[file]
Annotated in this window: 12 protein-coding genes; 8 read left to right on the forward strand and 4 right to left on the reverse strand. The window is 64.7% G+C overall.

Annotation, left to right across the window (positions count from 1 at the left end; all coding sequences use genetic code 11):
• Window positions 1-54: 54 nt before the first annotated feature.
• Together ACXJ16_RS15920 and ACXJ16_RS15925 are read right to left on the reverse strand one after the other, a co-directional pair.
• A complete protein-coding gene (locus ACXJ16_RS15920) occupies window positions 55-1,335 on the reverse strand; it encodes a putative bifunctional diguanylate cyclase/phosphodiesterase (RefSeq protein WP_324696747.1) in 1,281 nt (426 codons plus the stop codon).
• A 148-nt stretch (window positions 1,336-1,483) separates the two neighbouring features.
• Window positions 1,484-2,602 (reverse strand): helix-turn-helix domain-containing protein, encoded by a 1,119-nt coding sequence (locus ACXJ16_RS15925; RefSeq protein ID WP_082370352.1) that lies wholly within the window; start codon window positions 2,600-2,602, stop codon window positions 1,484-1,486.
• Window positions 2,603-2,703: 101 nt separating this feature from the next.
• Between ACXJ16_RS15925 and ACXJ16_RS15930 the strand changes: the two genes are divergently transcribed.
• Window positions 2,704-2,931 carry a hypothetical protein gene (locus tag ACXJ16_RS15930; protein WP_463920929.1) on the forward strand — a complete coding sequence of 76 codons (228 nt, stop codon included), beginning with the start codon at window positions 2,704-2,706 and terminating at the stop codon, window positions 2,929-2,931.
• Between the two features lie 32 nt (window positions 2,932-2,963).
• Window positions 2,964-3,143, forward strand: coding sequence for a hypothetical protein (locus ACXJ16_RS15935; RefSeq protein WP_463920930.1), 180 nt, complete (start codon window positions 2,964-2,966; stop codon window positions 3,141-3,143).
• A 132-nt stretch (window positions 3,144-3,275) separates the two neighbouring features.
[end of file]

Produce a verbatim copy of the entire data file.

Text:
Annotated in this window: 12 protein-coding genes; 8 read left to right on the forward strand and 4 right to left on the reverse strand. The window is 64.7% G+C overall.

Annotation, left to right across the window (positions count from 1 at the left end; all coding sequences use genetic code 11):
• Window positions 1-54: 54 nt before the first annotated feature.
• Together ACXJ16_RS15920 and ACXJ16_RS15925 are read right to left on the reverse strand one after the other, a co-directional pair.
• A complete protein-coding gene (locus ACXJ16_RS15920) occupies window positions 55-1,335 on the reverse strand; it encodes a putative bifunctional diguanylate cyclase/phosphodiesterase (RefSeq protein WP_324696747.1) in 1,281 nt (426 codons plus the stop codon).
• A 148-nt stretch (window positions 1,336-1,483) separates the two neighbouring features.
• Window positions 1,484-2,602 (reverse strand): helix-turn-helix domain-containing protein, encoded by a 1,119-nt coding sequence (locus ACXJ16_RS15925; RefSeq protein ID WP_082370352.1) that lies wholly within the window; start codon window positions 2,600-2,602, stop codon window positions 1,484-1,486.
• Window positions 2,603-2,703: 101 nt separating this feature from the next.
• Between ACXJ16_RS15925 and ACXJ16_RS15930 the strand changes: the two genes are divergently transcribed.
• Window positions 2,704-2,931 carry a hypothetical protein gene (locus tag ACXJ16_RS15930; protein WP_463920929.1) on the forward strand — a complete coding sequence of 76 codons (228 nt, stop codon included), beginning with the start codon at window positions 2,704-2,706 and terminating at the stop codon, window positions 2,929-2,931.
• Between the two features lie 32 nt (window positions 2,932-2,963).
• Window positions 2,964-3,143, forward strand: coding sequence for a hypothetical protein (locus ACXJ16_RS15935; RefSeq protein WP_463920930.1), 180 nt, complete (start codon window positions 2,964-2,966; stop codon window positions 3,141-3,143).
• A 132-nt stretch (window positions 3,144-3,275) separates the two neighbouring features.